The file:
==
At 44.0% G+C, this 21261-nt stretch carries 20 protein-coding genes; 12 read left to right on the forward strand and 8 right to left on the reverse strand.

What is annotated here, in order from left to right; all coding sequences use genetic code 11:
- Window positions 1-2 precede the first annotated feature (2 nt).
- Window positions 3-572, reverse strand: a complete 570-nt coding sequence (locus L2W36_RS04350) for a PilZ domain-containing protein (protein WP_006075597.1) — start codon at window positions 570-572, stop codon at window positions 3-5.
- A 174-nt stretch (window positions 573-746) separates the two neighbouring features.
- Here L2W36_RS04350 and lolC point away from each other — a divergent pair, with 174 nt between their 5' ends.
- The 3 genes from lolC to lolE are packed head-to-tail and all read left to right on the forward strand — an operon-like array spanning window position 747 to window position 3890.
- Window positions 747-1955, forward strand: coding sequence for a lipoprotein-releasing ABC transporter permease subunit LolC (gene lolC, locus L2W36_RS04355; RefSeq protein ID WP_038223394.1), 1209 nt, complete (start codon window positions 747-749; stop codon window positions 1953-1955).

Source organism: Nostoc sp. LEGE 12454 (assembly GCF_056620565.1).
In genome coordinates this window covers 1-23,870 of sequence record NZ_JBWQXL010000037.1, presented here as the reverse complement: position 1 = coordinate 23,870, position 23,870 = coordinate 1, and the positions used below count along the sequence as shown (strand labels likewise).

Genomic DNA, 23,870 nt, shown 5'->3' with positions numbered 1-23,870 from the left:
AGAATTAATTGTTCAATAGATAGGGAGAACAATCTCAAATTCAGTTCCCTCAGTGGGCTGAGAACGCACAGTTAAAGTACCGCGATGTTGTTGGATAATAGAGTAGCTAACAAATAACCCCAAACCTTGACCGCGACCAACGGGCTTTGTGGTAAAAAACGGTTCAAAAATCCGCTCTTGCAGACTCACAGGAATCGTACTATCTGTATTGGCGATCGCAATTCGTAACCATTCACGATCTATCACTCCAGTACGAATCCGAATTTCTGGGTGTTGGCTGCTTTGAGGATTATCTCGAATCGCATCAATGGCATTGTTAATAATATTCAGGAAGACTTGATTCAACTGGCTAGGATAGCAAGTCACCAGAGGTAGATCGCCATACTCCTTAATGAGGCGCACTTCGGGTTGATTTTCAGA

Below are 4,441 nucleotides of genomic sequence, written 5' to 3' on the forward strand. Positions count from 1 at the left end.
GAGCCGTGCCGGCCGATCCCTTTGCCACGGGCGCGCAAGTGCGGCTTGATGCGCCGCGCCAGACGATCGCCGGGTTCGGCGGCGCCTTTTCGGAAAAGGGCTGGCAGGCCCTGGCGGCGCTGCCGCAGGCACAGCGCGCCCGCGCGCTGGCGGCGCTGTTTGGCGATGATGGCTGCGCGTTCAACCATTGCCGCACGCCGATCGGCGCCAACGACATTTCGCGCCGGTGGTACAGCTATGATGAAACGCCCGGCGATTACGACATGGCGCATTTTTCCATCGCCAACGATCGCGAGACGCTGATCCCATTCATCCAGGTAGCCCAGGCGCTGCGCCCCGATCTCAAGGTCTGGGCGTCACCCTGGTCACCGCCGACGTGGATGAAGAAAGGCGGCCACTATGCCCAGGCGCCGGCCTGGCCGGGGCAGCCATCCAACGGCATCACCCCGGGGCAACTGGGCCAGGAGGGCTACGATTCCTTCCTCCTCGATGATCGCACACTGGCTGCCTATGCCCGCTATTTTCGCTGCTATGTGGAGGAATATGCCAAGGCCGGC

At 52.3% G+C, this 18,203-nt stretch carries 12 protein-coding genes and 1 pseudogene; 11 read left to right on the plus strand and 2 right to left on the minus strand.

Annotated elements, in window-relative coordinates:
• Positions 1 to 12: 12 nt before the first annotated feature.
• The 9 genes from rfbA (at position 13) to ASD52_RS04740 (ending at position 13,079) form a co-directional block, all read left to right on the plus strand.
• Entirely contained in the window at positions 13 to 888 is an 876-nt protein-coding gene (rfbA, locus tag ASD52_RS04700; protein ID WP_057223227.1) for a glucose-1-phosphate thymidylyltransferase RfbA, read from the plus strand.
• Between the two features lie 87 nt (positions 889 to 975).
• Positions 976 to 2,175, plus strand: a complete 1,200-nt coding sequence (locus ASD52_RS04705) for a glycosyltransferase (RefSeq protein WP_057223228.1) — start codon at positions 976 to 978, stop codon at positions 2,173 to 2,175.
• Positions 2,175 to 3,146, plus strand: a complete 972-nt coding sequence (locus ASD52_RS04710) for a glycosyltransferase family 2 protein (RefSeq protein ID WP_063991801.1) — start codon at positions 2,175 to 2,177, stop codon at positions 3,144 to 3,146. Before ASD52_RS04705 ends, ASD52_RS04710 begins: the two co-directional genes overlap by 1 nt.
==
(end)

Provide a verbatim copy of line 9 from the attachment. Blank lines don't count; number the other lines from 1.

Source organism: Nostoc sp. LEGE 12454 (assembly GCF_056620565.1).